Now Muse, exert thy Vigour, and describe
The mighty Chieftains of each glorious Tribe!
Bold R——y first, before the Kentish Band
God-like appear'd, and seiz'd the chief Command.
Judicious Swain! whose quick-discerning Soul
Observes the various Seasons as they roll.
Well-skill'd to spread the thriving Plant around;
And paint with fragrant Flow'rs th' enamell'd Ground.
Conscious of Worth, with Front erect he moves,
And poises in his Hand the Bat he loves.
Him Dorset's Prince protects, whose youthul Heir
Attends with ardent Glee with mighty Play'r.
He, at Mid-wicket, disappoints the Foe;
Springs at the coming Ball and mocks the Blow.
Ev'n thus the Rattle-Snake, as Trav'lers say,
With stedfast Eye observes it's destin'd Pray;
Till fondly gazing on the glitt'ring Balls,
Into her Mouth th' unhappy Victim falls.
The baffled Hero quits his Bat with Pain,
And mutt'ring lags across the shouting Plain.
Brisk H——l next strides on with comely Pride,
Tough as the subject of his Trade, the Hide.
In his firm Palm, the hard-bound Ball he hears,
And mixes joyous with his pleas'd Compeers.
Bromlean M——s attends the Kentish Throng;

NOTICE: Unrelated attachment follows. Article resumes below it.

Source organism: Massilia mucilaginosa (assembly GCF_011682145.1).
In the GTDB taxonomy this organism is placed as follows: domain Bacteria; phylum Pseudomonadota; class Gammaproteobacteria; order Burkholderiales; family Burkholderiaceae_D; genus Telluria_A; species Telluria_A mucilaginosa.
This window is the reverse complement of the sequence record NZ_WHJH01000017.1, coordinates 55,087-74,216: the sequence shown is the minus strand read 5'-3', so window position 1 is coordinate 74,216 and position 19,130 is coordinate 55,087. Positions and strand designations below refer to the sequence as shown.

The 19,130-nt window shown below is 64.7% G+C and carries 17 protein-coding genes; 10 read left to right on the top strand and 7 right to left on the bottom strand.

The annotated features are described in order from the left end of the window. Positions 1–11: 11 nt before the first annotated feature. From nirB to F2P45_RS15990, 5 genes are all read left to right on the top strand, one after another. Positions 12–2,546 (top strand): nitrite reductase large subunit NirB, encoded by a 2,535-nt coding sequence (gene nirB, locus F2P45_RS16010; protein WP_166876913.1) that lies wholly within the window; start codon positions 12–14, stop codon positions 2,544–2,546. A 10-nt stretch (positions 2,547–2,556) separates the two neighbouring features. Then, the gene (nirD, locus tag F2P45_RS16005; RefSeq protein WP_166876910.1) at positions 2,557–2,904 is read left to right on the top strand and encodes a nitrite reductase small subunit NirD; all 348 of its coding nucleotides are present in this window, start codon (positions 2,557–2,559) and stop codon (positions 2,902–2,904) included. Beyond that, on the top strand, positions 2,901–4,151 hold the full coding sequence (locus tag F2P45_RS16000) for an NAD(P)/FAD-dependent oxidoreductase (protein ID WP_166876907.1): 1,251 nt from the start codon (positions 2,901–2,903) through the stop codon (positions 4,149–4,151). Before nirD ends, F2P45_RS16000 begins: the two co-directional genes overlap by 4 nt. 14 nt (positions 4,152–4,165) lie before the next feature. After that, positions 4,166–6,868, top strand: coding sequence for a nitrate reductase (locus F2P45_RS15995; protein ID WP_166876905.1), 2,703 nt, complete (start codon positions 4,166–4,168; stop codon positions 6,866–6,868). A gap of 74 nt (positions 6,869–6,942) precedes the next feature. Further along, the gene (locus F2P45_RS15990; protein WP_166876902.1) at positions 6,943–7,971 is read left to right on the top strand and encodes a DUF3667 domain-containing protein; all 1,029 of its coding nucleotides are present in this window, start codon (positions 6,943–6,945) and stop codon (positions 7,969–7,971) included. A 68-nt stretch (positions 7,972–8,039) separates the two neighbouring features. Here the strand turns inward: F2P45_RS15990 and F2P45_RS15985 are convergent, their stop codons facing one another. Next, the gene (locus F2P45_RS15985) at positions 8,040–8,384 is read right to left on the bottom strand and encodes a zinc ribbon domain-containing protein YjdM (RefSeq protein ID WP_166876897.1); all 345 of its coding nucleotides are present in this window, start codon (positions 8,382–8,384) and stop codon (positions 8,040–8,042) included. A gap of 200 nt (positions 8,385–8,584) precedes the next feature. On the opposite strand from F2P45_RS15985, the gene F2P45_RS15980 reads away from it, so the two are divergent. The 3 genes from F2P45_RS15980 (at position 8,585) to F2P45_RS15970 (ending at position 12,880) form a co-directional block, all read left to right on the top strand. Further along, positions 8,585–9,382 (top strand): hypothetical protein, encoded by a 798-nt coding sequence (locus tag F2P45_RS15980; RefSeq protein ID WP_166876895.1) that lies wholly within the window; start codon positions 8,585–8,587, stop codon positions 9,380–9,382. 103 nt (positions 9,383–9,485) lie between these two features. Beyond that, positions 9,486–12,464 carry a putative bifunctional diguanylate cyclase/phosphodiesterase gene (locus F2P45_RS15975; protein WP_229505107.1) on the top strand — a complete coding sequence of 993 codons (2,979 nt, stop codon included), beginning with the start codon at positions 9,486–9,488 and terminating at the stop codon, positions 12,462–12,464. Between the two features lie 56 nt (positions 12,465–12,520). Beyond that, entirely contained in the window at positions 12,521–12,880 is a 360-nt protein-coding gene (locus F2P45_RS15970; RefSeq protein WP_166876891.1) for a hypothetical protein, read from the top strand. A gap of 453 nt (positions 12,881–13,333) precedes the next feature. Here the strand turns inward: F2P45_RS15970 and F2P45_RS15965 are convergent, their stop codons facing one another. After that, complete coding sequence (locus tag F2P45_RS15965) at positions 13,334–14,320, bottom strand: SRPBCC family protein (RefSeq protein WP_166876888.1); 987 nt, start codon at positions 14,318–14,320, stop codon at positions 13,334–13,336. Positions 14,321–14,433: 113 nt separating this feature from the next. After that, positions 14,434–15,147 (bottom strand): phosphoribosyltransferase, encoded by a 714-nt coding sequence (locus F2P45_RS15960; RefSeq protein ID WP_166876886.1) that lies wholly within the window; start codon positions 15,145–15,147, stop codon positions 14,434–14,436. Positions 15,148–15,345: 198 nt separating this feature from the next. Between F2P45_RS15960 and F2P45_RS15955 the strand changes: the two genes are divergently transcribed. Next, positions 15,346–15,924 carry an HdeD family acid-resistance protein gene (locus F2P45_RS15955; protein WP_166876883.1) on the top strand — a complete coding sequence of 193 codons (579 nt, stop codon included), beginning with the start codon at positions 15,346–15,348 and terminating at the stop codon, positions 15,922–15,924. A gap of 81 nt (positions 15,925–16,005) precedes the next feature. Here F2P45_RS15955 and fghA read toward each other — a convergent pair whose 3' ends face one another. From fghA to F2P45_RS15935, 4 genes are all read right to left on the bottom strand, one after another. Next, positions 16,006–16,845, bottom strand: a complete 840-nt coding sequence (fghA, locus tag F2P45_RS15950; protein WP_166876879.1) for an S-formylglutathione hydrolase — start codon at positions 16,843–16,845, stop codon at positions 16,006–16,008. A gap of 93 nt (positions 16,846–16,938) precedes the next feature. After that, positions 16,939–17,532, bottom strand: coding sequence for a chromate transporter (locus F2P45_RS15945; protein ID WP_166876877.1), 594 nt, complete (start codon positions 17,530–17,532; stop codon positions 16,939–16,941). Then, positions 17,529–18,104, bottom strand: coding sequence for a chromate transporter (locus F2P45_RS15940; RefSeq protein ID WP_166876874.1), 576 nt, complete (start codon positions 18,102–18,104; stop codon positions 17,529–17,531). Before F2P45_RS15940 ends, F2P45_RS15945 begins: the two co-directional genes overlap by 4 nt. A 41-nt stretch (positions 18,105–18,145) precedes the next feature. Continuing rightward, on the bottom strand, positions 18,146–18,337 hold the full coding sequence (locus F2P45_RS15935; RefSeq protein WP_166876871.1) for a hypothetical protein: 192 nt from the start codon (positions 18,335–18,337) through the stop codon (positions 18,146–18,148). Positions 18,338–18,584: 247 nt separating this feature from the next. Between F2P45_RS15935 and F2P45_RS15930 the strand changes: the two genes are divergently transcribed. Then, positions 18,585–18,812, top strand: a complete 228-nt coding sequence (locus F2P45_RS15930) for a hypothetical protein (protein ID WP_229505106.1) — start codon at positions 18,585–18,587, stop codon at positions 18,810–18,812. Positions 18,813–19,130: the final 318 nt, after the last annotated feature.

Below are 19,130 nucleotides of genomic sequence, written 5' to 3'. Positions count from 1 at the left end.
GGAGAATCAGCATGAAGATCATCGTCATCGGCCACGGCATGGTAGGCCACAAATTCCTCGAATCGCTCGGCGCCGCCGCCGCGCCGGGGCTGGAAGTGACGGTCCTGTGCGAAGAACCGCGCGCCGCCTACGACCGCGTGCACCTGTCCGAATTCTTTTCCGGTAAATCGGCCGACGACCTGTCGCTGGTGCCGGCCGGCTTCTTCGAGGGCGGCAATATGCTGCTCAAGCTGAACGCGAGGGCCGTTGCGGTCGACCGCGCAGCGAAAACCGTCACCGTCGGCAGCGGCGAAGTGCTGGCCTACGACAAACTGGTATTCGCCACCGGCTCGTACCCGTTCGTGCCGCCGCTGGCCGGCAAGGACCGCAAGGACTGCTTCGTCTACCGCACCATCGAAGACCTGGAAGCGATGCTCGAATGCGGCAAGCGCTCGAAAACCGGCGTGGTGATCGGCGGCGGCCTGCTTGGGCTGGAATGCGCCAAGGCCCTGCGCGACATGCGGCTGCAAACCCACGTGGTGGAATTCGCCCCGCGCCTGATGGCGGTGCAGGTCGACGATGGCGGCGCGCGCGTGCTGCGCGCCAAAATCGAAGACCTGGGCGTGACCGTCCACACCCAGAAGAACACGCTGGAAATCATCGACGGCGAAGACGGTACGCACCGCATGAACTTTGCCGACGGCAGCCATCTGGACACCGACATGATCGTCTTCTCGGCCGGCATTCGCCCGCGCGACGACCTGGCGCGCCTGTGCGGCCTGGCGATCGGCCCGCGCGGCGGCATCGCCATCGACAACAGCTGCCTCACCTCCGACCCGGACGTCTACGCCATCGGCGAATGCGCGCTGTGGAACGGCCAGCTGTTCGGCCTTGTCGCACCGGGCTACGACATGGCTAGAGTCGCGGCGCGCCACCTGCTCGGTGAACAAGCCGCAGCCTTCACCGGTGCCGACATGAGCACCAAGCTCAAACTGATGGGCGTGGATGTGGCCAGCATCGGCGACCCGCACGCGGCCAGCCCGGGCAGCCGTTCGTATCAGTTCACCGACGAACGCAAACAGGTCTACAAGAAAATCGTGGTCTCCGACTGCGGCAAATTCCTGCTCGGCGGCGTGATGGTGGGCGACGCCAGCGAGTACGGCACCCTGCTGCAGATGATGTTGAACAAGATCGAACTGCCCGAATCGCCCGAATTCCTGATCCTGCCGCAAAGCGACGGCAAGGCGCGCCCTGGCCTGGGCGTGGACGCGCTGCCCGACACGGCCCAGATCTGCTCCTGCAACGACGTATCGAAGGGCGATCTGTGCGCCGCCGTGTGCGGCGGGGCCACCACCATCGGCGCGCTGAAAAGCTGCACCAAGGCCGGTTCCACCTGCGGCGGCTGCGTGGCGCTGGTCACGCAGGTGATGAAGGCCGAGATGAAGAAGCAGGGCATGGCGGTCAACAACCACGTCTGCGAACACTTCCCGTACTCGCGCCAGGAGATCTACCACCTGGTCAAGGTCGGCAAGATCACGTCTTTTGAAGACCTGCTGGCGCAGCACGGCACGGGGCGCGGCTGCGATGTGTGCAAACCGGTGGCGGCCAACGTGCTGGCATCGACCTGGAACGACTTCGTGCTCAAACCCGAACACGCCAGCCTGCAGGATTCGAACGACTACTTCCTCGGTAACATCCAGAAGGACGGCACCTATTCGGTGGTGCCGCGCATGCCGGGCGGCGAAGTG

And R——n from his Size, surnam'd the Long.
Six more, as ancient Custom has thought meet,
With willing Steps, th' intrepid Band compleat.
On th' adverse Party, tow'rin o'er the rest,
Left-handed N——d dires each arduous Breast.
From many a bounteous Crop, the foodful Grain
With swilling Stores rewards his useful Pain:
While the glad Farmer, with delighted Eyes,
Smiles to behold his close-cram'd Gran'ries rise.
Next B——n came, whose cautious Hand could fix
In neat disposed Array the well-pil'd Bricks:
With him, alone, scarce any Youth wou'd dare
At single Wicket, try the doubtful War.
For few, save him, th' exalted Honour claim
To play with Judgment, all the various Game.
Next, his accomplished Vigour, C——y tries;
Whose shelt'ring Hand the nest-form'd Garb supplies.
To the dread Plain her D——e Surry sends,
And W——k on the jovial Train attends.
Equal in Numbers, bravely they begin
The dire Dispute.—The Foes of Kent go in.

Book III

THE ARGUMENT OF THE THIRD BOOK.—The Game. Five on the Side of the counties are out for three Notches. The Odds run high on the Side of Kent. Bryan and Newland go in; they help the Game greatly. Bryan is unfortunately put out by Kips. Kent, The first Innings, is Thirteen a-head. The Counties go in again, and get fifty-seven a-head. Kent, in the Second Innings, is very near losing, the two last men being in. Weymark unhappily misses a catch, and by that means Kent is victorious.

With wary Judgment, scatter'd o'er the Green,